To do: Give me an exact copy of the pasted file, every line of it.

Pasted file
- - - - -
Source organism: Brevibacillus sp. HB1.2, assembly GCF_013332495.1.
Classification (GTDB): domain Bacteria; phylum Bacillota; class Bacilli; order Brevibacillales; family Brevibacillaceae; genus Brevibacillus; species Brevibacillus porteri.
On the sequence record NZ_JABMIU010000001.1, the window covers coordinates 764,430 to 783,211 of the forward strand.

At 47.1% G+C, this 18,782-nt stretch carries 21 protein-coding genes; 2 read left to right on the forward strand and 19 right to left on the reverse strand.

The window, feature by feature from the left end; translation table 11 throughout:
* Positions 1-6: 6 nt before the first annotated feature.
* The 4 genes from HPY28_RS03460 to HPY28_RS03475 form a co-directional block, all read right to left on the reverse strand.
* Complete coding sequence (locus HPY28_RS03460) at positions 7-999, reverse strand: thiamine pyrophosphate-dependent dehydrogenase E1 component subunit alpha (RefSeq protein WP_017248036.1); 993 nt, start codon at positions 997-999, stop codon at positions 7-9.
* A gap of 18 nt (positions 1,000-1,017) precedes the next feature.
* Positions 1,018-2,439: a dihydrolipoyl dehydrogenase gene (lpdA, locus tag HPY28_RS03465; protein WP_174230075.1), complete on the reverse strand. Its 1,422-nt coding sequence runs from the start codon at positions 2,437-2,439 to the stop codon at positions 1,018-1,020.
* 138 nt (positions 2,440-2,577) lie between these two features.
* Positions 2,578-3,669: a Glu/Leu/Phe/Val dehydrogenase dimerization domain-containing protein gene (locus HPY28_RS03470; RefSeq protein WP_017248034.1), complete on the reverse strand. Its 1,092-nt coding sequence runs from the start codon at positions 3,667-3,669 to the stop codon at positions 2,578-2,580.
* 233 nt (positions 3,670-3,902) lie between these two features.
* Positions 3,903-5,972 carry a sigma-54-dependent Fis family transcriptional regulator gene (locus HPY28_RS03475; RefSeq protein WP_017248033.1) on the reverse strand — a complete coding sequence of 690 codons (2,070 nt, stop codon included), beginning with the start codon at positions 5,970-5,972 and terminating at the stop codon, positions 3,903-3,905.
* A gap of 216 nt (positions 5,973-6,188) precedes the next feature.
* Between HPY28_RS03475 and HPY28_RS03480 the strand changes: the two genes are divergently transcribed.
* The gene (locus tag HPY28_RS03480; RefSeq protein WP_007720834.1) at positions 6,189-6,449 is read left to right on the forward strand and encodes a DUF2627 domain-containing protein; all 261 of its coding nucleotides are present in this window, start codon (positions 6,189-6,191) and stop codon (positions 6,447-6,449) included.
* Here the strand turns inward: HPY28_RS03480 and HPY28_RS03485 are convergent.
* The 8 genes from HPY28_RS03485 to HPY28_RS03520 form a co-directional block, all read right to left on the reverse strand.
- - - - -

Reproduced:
Source organism: Brevibacillus sp. HB1.2, assembly GCF_013332495.1.
Classification (GTDB): domain Bacteria; phylum Bacillota; class Bacilli; order Brevibacillales; family Brevibacillaceae; genus Brevibacillus; species Brevibacillus porteri.
On the sequence record NZ_JABMIU010000001.1, the window covers coordinates 764,430 to 783,211 of the forward strand.

At 47.1% G+C, this 18,782-nt stretch carries 21 protein-coding genes; 2 read left to right on the forward strand and 19 right to left on the reverse strand.

The window, feature by feature from the left end; translation table 11 throughout:
* Positions 1-6: 6 nt before the first annotated feature.
* The 4 genes from HPY28_RS03460 to HPY28_RS03475 form a co-directional block, all read right to left on the reverse strand.
* Complete coding sequence (locus HPY28_RS03460) at positions 7-999, reverse strand: thiamine pyrophosphate-dependent dehydrogenase E1 component subunit alpha (RefSeq protein WP_017248036.1); 993 nt, start codon at positions 997-999, stop codon at positions 7-9.
* A gap of 18 nt (positions 1,000-1,017) precedes the next feature.
* Positions 1,018-2,439: a dihydrolipoyl dehydrogenase gene (lpdA, locus tag HPY28_RS03465; protein WP_174230075.1), complete on the reverse strand. Its 1,422-nt coding sequence runs from the start codon at positions 2,437-2,439 to the stop codon at positions 1,018-1,020.
* 138 nt (positions 2,440-2,577) lie between these two features.
* Positions 2,578-3,669: a Glu/Leu/Phe/Val dehydrogenase dimerization domain-containing protein gene (locus HPY28_RS03470; RefSeq protein WP_017248034.1), complete on the reverse strand. Its 1,092-nt coding sequence runs from the start codon at positions 3,667-3,669 to the stop codon at positions 2,578-2,580.
* 233 nt (positions 3,670-3,902) lie between these two features.
* Positions 3,903-5,972 carry a sigma-54-dependent Fis family transcriptional regulator gene (locus HPY28_RS03475; RefSeq protein WP_017248033.1) on the reverse strand — a complete coding sequence of 690 codons (2,070 nt, stop codon included), beginning with the start codon at positions 5,970-5,972 and terminating at the stop codon, positions 3,903-3,905.
* A gap of 216 nt (positions 5,973-6,188) precedes the next feature.
* Between HPY28_RS03475 and HPY28_RS03480 the strand changes: the two genes are divergently transcribed.
* The gene (locus tag HPY28_RS03480; RefSeq protein WP_007720834.1) at positions 6,189-6,449 is read left to right on the forward strand and encodes a DUF2627 domain-containing protein; all 261 of its coding nucleotides are present in this window, start codon (positions 6,189-6,191) and stop codon (positions 6,447-6,449) included.
* Here the strand turns inward: HPY28_RS03480 and HPY28_RS03485 are convergent.
* The 8 genes from HPY28_RS03485 to HPY28_RS03520 form a co-directional block, all read right to left on the reverse strand.